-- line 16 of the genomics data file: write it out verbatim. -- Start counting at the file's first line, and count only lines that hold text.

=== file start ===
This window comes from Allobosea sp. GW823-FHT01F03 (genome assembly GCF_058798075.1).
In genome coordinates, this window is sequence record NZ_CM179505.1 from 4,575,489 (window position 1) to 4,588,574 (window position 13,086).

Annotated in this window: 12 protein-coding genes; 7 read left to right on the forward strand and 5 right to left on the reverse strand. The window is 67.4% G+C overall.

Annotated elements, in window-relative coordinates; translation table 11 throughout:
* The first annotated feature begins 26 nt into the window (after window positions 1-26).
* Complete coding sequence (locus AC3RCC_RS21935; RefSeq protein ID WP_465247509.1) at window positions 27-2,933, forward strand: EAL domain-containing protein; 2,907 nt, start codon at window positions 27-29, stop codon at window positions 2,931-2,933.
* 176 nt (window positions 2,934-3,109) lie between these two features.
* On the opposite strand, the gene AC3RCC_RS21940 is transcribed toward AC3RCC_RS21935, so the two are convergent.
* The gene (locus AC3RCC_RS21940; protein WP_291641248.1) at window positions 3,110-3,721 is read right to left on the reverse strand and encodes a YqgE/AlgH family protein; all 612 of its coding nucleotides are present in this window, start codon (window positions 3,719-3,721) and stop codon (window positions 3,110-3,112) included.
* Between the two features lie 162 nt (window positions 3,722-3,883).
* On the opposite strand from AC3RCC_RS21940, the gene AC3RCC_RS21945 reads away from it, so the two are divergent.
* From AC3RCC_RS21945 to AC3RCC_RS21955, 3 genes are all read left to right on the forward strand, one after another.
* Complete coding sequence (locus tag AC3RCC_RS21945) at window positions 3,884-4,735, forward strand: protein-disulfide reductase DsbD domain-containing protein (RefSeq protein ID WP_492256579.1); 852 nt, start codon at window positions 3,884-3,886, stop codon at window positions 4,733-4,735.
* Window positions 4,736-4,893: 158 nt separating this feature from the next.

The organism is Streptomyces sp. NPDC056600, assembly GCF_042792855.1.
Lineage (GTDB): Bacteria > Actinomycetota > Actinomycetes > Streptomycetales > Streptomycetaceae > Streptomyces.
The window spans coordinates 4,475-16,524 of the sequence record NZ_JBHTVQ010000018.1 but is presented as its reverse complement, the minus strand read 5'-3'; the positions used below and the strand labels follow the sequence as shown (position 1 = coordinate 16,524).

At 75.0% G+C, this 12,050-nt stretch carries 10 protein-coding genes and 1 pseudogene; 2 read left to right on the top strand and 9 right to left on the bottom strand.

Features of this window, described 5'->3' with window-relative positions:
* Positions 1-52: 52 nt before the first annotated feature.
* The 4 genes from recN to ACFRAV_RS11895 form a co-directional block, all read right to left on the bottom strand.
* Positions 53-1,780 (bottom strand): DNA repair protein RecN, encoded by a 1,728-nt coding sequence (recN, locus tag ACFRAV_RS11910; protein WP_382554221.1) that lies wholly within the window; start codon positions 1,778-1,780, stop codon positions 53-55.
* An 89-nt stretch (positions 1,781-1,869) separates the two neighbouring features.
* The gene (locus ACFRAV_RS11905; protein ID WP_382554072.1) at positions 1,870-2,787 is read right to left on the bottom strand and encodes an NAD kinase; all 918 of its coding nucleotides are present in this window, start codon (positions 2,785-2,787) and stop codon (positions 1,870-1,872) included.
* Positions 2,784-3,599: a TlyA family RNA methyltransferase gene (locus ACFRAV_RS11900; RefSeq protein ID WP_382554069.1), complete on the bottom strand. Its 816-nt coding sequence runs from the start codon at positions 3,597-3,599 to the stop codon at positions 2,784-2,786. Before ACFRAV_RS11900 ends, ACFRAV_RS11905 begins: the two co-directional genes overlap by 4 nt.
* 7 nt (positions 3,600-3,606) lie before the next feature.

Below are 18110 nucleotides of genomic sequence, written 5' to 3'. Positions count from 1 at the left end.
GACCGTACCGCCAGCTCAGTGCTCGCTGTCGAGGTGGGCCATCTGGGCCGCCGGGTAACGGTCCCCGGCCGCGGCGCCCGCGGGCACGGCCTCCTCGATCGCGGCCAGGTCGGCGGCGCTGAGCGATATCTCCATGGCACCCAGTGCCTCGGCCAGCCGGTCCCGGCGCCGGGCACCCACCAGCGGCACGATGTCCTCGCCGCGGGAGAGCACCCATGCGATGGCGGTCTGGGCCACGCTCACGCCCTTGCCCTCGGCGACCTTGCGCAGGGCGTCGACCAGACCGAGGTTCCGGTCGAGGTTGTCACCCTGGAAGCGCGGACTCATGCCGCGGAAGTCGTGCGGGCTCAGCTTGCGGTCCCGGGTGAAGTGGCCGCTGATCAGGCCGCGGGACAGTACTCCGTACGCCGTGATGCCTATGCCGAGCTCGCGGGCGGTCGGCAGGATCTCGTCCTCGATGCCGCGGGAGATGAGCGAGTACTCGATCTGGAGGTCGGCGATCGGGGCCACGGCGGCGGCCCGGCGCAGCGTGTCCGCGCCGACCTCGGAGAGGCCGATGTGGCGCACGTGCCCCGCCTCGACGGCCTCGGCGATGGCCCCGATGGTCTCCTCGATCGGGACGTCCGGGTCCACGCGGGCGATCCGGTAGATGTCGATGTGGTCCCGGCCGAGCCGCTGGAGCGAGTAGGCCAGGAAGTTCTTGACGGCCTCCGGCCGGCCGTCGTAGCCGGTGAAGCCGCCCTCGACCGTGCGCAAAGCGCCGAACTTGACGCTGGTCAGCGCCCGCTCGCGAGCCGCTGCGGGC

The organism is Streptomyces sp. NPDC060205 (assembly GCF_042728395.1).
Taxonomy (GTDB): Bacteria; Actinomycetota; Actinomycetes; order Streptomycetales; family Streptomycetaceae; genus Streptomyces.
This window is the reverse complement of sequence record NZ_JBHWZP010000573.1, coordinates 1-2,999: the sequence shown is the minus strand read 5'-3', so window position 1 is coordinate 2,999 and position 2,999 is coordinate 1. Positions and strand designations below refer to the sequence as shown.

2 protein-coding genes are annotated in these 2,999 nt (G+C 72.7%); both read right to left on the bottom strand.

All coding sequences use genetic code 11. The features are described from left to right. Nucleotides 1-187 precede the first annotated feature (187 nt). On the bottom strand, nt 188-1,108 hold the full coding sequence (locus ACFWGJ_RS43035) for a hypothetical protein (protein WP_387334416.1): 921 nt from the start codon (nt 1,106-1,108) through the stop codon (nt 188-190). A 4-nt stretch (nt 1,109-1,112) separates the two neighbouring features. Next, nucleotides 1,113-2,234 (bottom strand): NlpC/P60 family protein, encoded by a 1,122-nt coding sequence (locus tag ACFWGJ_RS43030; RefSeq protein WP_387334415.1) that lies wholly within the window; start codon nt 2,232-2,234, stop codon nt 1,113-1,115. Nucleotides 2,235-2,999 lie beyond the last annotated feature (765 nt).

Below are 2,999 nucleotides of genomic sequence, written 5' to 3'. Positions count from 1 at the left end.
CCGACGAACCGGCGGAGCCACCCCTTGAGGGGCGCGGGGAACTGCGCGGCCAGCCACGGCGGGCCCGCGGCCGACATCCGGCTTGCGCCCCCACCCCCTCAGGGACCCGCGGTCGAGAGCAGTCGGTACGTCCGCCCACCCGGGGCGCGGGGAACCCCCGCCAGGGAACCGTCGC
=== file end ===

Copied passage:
Lineage (GTDB): Bacteria > Actinomycetota > Actinomycetes > Streptomycetales > Streptomycetaceae > Streptomyces.